SABBATH SCHOOL INSIGHT #2
July 14, 2012
We’ve just concluded a whole quarter studying witnessing and evangelism, and now we find some of these themes being repeated and enlarged this quarter in stories about the early Christian church in Thessalonica.
If evangelism today posed challenges for us as great as those faced by Paul, how excited would you be about witnessing for Christ?
Paul was unjustly thrown into prison, beaten, harassed, and followed around by a demon-possessed girl. His erstwhile church brethren (the Jews) did not look any too kindly on his missionary zeal. They did their best to hedge up his way and make his life difficult. The Scripture reveals the hidden motives that prompted these troublemakers: malice and envy. Then – as now – preachers of the gospel have suffered persecution at the hands of a church that held only a form of the godliness while denying its power.
From a human perspective, who would want to live the life of Paul? Yet Paul chose this path over a life of ease. He almost seemed to revel in trial, for each new challenge only served to reveal more fully God’s ability to save to the uttermost.
Our memory text this week reveals Paul’s motivation to service:
“For what is our hope, or joy, or crown of rejoicing? Is it not even you in the presence of our Lord Jesus Christ at His coming? For you are our glory and joy” (1 Thess. 2:19, 20).
Paul had caught a glimpse of the unfathomable gift of God in Christ. His gratitude gave way to an irrepressible urge to share the good news with others. Paul was not content to bask in the blessings of the cross and be saved alone – No! – he felt compared to share the gospel everywhere he went.
“The love of Christ compels us,” he said. “Because we judge thus: that if One died for all, then all died; and He died for all, that those who live should live no longer for themselves, but for Him who died for them and rose again” 2 Corinthians 5:15.
Have you ever felt your heart “strangely warmed” by the good news of the gospel?
Were you content to just experience that good feeling yourself or did you, too, feel compelled to share what you had learned with others?
After his brilliant speech at the Areopagus, Paul observed that of the large number who heard his eloquent words, only three were converted to the faith. “He then decided that from that time he would maintain the simplicity of the gospel. He was convinced that the learning of the world was powerless to move the hearts of men, but that the gospel was the power of God to salvation” (RH Aug. 3, 1911).
Experiences such as that must have cemented Paul’s conviction “not to know anything among you except Jesus Christ and Him crucified” (1 Cor. 2:2).
Paul recognized that the “message of the cross is foolishness to those who are perishing, but to us who are being saved it is the power of God” (1 Cor. 1:18). Therefore, Paul could exclaim, “I am not ashamed of the gospel of Christ, for it is the power of God to salvation for everyone who believes . . . for in it the righteousness of God is revealed from faith to faith” (Rom. 1:16, 17).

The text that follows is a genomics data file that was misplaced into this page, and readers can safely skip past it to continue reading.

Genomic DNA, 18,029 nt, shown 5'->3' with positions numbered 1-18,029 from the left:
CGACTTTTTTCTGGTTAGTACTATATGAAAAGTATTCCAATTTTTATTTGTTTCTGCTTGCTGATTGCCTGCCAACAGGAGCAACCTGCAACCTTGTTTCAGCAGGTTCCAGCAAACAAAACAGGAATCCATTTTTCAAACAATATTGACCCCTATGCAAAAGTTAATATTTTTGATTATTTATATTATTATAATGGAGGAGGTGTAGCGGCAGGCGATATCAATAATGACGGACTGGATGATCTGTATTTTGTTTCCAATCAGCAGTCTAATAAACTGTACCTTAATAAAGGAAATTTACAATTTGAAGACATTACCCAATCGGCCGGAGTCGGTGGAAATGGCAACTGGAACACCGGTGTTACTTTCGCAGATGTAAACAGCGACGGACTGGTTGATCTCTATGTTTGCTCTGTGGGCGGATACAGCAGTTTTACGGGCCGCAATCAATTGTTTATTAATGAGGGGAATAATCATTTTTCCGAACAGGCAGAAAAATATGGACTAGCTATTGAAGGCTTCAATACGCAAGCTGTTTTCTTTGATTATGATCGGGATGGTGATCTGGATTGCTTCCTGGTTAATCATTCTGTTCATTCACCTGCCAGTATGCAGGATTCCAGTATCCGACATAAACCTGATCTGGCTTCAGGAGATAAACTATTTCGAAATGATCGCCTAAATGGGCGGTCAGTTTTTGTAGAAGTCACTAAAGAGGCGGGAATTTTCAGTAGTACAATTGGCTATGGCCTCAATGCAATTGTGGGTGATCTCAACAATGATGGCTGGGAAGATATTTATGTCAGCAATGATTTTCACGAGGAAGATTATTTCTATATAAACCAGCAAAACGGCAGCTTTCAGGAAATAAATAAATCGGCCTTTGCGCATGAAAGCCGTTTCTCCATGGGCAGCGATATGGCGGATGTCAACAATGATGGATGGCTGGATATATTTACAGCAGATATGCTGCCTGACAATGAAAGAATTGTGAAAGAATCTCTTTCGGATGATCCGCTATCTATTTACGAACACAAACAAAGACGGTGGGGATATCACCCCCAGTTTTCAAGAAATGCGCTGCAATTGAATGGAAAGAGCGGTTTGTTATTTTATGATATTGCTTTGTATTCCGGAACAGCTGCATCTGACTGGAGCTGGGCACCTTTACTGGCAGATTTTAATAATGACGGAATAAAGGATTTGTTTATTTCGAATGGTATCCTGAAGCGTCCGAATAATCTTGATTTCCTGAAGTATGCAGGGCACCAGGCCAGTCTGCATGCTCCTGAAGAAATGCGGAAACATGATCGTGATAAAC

The closer our message and methods align with the simplicity of the gospel, the more successful will be our efforts in winning souls for Christ.
Recently, I read a beautiful compilation of Ellen White’s writings entitled Christian Service. This book is filled with counsel appropriate for those who are seeking wisdom to know how best to share Christ. It is must-read for anyone whose heart has been touched by the soul-stirring message of the gospel.
A few excerpts are shared here:
“Every important truth received into the heart must find expression in the life. It is in proportion to the reception of the love of Christ that men desire to proclaim its power to others; and the very act of proclaiming it, deepens and intensifies its value to their own souls” CS p. 94.
“There will come times when the church will be stirred by divine power, and earnest activity will be the result; for the life-giving power of the Holy Spirit will inspire its members to go forth and bring souls to Christ. But when this activity is manifested, the most earnest workers will be safe only as they depend upon God through constant, earnest prayer. They will need to make earnest supplication that through the grace of Christ they may be saved from taking pride in their work, or of making a savior of their activity. They must constantly look to Jesus, that they may realize that it is His power which does the work, and thus be able to ascribe all the glory to God” CS p. 98.
“There is but one genuine cure for spiritual laziness, and that is work—working for souls who need your help” CS p. 107.
“We must study improved ways and means of reaching people” CS p. 110.
“When the church shall truly have the spirit of the message, they will throw all their energies into the work of saving the souls for whom Christ has died. They will enter new fields. Some who are not ordained ministers will be laborers together with God in visiting the churches and trying to strengthen the things that remain, that are ready to die. There will be laymen who will move into towns and cities, and into apparently out-of-the-way places, that they may let the light which God has given them, shine forth to others” CS 180.
“He who testifies to these things says, ‘Surely I am coming quickly.’ Amen. Even so, come, Lord Jesus!” (Rev. 22:20)